In the last few years, almost all FIs have focused their transformation dollars in one way or another in migrating teller-based transactions to various self-service channels, such as ATMs/ITMs, mobile, and online. It is not uncommon for such branch transformation projects to gain insights on migratable transactions through deep analysis of extensive transaction data.

FIs place considerable weight on teller transaction migration to justify investment in modernizing their self-service fleet. While ATMs/ITMs can bridge the divide between physical and digital banking, this kind of approach can have a tunneled scope. The analysis is flawed if it does not consider other reasons as to why the customer heads to the teller rather than self-service. A reliable and constant influx of data can see trends or identify operational gaps preventing the FI from achieving the anticipated level of transaction migration.

A holistic data analysis infrastructure is required to investigate why their customers choose to bank with a teller instead of alternate channels. Customer behavior goes far beyond the unfamiliarity of using an automated machine, or the desire for a personalized conversation. Creating a separation between customer behavior and their transactional activity gives true insight into interactions at teller counters compared to self-service. Additionally, this continuous data gathering and analysis infrastructure creates an excellent mechanism to measure success quantitatively and classify transactions based on their ease of migratability.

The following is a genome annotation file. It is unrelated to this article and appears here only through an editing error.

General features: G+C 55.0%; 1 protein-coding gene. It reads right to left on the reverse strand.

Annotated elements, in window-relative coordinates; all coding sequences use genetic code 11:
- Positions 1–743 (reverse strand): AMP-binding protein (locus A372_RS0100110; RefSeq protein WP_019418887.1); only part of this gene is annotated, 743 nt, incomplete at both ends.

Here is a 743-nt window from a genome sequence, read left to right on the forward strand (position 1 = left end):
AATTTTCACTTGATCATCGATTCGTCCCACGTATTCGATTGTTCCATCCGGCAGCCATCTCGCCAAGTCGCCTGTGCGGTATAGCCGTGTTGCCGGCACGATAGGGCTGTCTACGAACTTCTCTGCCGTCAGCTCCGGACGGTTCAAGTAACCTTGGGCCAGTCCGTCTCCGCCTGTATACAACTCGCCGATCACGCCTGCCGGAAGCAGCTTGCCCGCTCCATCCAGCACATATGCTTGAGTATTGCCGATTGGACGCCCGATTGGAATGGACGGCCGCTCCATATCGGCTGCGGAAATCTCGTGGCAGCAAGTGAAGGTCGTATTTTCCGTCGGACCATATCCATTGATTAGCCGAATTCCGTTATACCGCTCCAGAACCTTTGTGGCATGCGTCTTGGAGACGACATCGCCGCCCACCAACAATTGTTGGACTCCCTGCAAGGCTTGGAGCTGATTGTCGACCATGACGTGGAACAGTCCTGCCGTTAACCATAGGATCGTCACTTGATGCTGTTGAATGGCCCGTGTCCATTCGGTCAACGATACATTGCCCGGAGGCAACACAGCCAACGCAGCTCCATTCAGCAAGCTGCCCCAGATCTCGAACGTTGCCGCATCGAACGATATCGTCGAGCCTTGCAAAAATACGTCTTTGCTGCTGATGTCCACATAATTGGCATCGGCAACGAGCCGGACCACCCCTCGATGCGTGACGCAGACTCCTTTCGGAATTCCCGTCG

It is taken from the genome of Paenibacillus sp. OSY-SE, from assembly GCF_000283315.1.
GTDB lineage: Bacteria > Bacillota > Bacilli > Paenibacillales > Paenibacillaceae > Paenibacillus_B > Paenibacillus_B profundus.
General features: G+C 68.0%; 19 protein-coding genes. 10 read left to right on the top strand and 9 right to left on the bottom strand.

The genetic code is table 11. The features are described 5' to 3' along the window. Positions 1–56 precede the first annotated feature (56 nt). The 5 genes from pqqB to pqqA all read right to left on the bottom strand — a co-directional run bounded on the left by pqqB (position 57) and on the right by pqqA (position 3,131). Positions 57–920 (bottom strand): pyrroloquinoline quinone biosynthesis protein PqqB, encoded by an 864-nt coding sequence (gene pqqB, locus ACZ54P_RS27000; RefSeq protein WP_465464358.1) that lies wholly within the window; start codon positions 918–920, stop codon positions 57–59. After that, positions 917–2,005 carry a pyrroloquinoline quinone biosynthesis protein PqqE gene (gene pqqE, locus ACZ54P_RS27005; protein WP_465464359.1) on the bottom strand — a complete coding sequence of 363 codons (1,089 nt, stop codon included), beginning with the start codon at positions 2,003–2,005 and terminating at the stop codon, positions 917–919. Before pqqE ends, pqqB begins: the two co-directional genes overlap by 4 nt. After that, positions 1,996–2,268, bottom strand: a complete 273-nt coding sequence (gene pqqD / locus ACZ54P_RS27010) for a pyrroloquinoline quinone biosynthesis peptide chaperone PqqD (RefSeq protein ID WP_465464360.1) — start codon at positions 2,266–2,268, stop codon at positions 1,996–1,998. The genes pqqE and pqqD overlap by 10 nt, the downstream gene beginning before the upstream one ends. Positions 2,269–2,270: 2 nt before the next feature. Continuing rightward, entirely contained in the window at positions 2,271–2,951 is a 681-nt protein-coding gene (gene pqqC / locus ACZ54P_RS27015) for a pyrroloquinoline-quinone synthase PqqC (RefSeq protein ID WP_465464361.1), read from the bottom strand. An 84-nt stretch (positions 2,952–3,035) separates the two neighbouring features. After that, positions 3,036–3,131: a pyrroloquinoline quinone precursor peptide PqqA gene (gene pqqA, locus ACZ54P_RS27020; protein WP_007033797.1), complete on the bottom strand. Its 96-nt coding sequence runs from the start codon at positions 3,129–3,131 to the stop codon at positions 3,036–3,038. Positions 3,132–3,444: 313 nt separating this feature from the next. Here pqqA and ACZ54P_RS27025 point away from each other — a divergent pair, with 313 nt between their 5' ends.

In the last decade, most FIs have incorporated a modestly sophisticated branch analytics infrastructure. However, they lack the expertise, resources, or automation required to convert these analytics or data points into actionable insights in many instances. The ideal branch transformation approach should tackle transaction migration by assessing branch data and refining it into actionable insights for management information. These actionable insights can assist in solving various challenges like selecting the best self-service mix or sites for introducing ITMs or making data-driven decisions using transaction benchmarking.

With this data-driven intelligence, FIs are able to better integrate in-person and digital services and make optimal decisions for their business and customers.